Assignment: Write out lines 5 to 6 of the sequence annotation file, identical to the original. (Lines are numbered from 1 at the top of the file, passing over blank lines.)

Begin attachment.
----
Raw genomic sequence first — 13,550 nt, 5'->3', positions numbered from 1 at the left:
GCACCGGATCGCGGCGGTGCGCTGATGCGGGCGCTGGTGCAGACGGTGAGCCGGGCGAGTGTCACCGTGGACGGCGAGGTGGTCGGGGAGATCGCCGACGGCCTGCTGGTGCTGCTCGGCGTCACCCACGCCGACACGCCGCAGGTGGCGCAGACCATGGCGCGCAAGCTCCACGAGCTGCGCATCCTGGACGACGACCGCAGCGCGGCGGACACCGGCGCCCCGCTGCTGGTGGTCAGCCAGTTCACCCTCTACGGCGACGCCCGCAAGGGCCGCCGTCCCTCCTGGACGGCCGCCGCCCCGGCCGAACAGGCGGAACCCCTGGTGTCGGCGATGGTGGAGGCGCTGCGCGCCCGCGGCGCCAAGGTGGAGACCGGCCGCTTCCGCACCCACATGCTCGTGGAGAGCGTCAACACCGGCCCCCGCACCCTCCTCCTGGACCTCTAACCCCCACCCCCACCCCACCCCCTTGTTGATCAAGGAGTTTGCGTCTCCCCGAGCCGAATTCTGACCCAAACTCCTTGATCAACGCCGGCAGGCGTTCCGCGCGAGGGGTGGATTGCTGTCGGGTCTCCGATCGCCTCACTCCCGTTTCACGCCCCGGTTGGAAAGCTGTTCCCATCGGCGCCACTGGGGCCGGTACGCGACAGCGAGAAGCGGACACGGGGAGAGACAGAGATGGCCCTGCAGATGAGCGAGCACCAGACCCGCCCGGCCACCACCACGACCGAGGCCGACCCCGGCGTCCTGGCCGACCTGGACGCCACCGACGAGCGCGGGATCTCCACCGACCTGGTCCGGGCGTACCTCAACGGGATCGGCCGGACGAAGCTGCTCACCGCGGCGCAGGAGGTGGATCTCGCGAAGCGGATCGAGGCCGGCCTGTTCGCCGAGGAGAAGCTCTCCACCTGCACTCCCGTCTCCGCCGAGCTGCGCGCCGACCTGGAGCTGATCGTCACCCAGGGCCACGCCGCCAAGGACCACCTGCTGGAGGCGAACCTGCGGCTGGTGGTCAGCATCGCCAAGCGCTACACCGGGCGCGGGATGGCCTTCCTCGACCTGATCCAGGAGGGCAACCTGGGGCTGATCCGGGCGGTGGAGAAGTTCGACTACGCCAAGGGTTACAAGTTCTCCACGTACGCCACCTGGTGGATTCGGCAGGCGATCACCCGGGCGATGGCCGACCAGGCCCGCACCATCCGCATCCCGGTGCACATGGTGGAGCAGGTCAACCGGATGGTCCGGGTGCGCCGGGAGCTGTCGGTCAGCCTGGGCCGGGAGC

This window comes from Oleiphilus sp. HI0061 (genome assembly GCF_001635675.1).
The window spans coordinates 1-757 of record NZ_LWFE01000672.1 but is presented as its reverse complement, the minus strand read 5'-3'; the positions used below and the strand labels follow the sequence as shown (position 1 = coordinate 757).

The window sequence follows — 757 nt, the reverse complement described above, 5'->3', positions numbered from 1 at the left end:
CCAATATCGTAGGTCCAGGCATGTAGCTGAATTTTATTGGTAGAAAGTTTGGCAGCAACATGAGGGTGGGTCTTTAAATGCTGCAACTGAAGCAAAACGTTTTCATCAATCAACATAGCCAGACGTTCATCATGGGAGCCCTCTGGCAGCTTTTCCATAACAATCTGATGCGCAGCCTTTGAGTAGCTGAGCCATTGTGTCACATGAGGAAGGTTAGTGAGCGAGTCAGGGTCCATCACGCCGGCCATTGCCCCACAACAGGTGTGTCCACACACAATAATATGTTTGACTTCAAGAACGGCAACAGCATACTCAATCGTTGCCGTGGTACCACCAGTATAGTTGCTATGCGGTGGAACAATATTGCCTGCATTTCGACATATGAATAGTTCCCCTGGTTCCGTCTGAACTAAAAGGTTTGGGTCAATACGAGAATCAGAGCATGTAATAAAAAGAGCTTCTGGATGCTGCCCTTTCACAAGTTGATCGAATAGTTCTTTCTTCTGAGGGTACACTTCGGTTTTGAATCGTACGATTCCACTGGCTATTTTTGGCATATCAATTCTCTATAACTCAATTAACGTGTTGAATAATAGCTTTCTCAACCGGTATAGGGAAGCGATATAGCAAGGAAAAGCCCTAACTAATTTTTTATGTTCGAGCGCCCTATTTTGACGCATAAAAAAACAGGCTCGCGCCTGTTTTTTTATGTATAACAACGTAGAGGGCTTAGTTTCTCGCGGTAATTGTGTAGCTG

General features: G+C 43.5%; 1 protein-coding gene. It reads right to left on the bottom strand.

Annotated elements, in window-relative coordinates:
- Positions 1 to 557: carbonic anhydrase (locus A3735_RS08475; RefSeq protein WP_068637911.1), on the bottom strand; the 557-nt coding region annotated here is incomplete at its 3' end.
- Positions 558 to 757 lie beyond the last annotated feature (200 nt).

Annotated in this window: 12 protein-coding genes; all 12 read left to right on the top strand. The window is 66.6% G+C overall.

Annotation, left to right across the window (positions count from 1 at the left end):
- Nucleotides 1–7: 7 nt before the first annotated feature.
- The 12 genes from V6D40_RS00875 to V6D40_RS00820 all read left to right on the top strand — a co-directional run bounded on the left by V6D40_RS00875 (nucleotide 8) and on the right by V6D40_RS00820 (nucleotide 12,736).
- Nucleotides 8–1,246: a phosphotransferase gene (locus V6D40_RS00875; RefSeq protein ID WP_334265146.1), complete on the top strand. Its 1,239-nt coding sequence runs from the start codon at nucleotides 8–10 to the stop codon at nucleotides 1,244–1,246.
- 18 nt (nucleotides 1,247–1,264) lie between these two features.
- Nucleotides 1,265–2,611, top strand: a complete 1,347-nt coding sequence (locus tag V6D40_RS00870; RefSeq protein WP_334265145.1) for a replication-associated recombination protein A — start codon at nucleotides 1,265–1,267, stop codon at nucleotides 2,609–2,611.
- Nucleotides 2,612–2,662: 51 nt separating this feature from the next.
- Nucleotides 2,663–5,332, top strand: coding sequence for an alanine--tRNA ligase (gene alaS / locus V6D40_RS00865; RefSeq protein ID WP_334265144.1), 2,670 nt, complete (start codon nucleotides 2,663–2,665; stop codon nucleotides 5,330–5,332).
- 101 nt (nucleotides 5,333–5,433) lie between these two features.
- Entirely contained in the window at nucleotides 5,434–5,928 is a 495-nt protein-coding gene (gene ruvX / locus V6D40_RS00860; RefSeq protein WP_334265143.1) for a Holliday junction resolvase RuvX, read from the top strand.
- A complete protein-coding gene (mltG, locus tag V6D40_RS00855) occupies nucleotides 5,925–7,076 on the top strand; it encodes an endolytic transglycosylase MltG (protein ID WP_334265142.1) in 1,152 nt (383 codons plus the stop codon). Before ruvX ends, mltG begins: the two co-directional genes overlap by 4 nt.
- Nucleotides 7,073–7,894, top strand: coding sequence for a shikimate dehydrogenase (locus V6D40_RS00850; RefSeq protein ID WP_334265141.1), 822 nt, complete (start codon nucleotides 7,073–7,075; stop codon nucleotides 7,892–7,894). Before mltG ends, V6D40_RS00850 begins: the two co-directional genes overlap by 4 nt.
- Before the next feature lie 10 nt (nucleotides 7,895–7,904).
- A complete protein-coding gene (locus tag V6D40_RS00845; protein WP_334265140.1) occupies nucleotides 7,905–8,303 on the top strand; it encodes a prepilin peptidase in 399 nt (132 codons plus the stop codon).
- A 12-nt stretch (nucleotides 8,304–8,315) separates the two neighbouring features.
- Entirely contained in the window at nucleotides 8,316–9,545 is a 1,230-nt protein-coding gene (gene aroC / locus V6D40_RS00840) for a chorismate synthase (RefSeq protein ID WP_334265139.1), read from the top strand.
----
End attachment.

The window sequence follows — 757 nt, the reverse complement described above, 5'->3', positions numbered from 1 at the left end:
CCAATATCGTAGGTCCAGGCATGTAGCTGAATTTTATTGGTAGAAAGTTTGGCAGCAACATGAGGGTGGGTCTTTAAATGCTGCAACTGAAGCAAAACGTTTTCATCAATCAACATAGCCAGACGTTCATCATGGGAGCCCTCTGGCAGCTTTTCCATAACAATCTGATGCGCAGCCTTTGAGTAGCTGAGCCATTGTGTCACATGAGGAAGGTTAGTGAGCGAGTCAGGGTCCATCACGCCGGCCATTGCCCCACAACAGGTGTGTCCACACACAATAATATGTTTGACTTCAAGAACGGCAACAGCATACTCAATCGTTGCCGTGGTACCACCAGTATAGTTGCTATGCGGTGGAACAATATTGCCTGCATTTCGACATATGAATAGTTCCCCTGGTTCCGTCTGAACTAAAAGGTTTGGGTCAATACGAGAATCAGAGCATGTAATAAAAAGAGCTTCTGGATGCTGCCCTTTCACAAGTTGATCGAATAGTTCTTTCTTCTGAGGGTACACTTCGGTTTTGAATCGTACGATTCCACTGGCTATTTTTGGCATATCAATTCTCTATAACTCAATTAACGTGTTGAATAATAGCTTTCTCAACCGGTATAGGGAAGCGATATAGCAAGGAAAAGCCCTAACTAATTTTTTATGTTCGAGCGCCCTATTTTGACGCATAAAAAAACAGGCTCGCGCCTGTTTTTTTATGTATAACAACGTAGAGGGCTTAGTTTCTCGCGGTAATTGTGTAGCTG